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Topic: Hidden clues in Beethoven's music?  (Read 1816 times)

Offline marijn1999

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Hidden clues in Beethoven's music?
on: August 01, 2016, 11:22:55 AM
Hi guys,

Yesterday I listened to Beethoven's 4th Piano Concerto and played through his 5th Piano Sonata. I've known these works for quite some years but yesterday all the sudden I noticed two things:

In bars 308-309 from the first movement of the Fourth Piano Concerto, the piano plays through a theme the orchestra is playing which is introduced already in bar 30 or something. The figure the right hand is playing in these bars has nothing to do really with any motivic material the movement introduced earlier. However, some twelve years earlier Beethoven composed the Op. 1 trios. The first movement of the second trio of this set has a principal theme that uses this very motive. This trio is in G major, just like the concerto.

And the other one. Did anyone notice that bars 54-55 from the last movement of Beethoven's Piano Sonata No. 5 are strikingly resemblant to bars 25-28 from the first movement of his Symphony No. 5?

Anyone, what I'm asking is, do you guys think he purposely or at the least consciously did these kind of things or do you think these things just happen coincidentally?

BW,
Marijn
Composing and revising old pieces.
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Offline 109natsu

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Re: Hidden clues in Beethoven's music?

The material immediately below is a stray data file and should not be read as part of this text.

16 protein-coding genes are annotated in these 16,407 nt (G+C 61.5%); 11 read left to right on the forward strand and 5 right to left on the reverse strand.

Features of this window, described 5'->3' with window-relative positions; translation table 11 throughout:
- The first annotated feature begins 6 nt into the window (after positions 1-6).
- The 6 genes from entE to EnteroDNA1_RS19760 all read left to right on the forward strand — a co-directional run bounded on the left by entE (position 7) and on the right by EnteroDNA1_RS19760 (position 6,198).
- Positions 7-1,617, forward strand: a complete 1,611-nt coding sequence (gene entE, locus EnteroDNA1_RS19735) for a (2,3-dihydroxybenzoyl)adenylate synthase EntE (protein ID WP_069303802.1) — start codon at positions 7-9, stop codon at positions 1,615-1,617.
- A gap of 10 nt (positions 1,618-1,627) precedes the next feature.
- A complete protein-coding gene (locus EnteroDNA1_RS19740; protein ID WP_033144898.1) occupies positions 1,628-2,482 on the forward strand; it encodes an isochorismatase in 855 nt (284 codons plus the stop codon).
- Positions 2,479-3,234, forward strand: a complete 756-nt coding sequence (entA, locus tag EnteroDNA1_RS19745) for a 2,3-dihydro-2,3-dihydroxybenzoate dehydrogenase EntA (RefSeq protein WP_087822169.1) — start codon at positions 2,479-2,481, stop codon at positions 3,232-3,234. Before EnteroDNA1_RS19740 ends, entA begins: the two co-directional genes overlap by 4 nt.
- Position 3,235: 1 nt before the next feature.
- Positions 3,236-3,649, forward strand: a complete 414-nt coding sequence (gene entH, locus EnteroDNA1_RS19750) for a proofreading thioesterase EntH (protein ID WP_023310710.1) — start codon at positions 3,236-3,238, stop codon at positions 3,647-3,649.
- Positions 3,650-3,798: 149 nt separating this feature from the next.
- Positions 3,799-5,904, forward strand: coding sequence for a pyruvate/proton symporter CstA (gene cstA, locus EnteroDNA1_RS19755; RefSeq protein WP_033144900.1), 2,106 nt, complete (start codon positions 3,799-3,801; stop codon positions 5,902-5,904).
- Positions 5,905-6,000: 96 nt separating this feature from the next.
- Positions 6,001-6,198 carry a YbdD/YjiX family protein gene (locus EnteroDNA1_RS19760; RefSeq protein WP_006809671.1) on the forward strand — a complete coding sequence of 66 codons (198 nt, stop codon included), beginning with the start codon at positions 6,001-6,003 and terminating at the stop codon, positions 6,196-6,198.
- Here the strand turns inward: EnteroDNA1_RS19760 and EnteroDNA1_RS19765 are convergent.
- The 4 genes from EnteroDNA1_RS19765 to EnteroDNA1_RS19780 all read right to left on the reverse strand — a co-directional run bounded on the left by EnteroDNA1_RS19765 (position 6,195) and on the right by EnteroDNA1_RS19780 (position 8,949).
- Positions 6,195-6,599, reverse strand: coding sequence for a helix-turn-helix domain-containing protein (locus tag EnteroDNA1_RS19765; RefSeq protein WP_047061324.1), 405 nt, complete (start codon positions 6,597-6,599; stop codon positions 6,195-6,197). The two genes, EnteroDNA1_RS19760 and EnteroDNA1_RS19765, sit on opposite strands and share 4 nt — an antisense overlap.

Reply #1 on: August 01, 2016, 05:04:38 PM
Hi Marjin,

I don't get the part about the concerto and the trio, but I get the part about the sonata and the symphony.

Ummmm..... I am not a music researcher, but I think it is possible that he liked the same theme and used it over again. So I am kind of leaned towards the "consciously done" side, I guess.

For everyone to take a look at, I have attached the photos of the parts he is mentioning.
The link for the trio is here:
https://www.imslp.org/wiki/Piano_Trio_in_G_major,_Op.1_No.2_(Beethoven,_Ludwig_van)

Sonata is by the Schenker Edition, reprinted by Dover Publications. (S4-001)
Symphony is by Dover Publications. (S4-002)
Concerto is by Ernst Eulenburg Publications. (S4-003)

Best,
Natsu

Offline piulento

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Re: Hidden clues in Beethoven's music?
Reply #2 on: August 01, 2016, 06:50:25 PM
I noticed the similarity between the symphony and the sonata too. This is really cool, and I'm pretty sure he did this on puropse. I guess he liked the theme and liked the idea of having a "private joke" with his listeners.
I used to look for these sorts of things all the time - Beethoven really likes doing this. I actually made a list of places where this happens a few years ago but I can't find it and can't seem to remember what pieces were in it.
Anyway, a lot of other composers do these sorts of things too, sometimes in a more obvious way and sometimes more subtly. It's annoying because I can't bring any examples to mind right now, but I remember I used to find a lot of leitmotif repetitions in Chopin's different works.

Offline marijn1999

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Re: Hidden clues in Beethoven's music?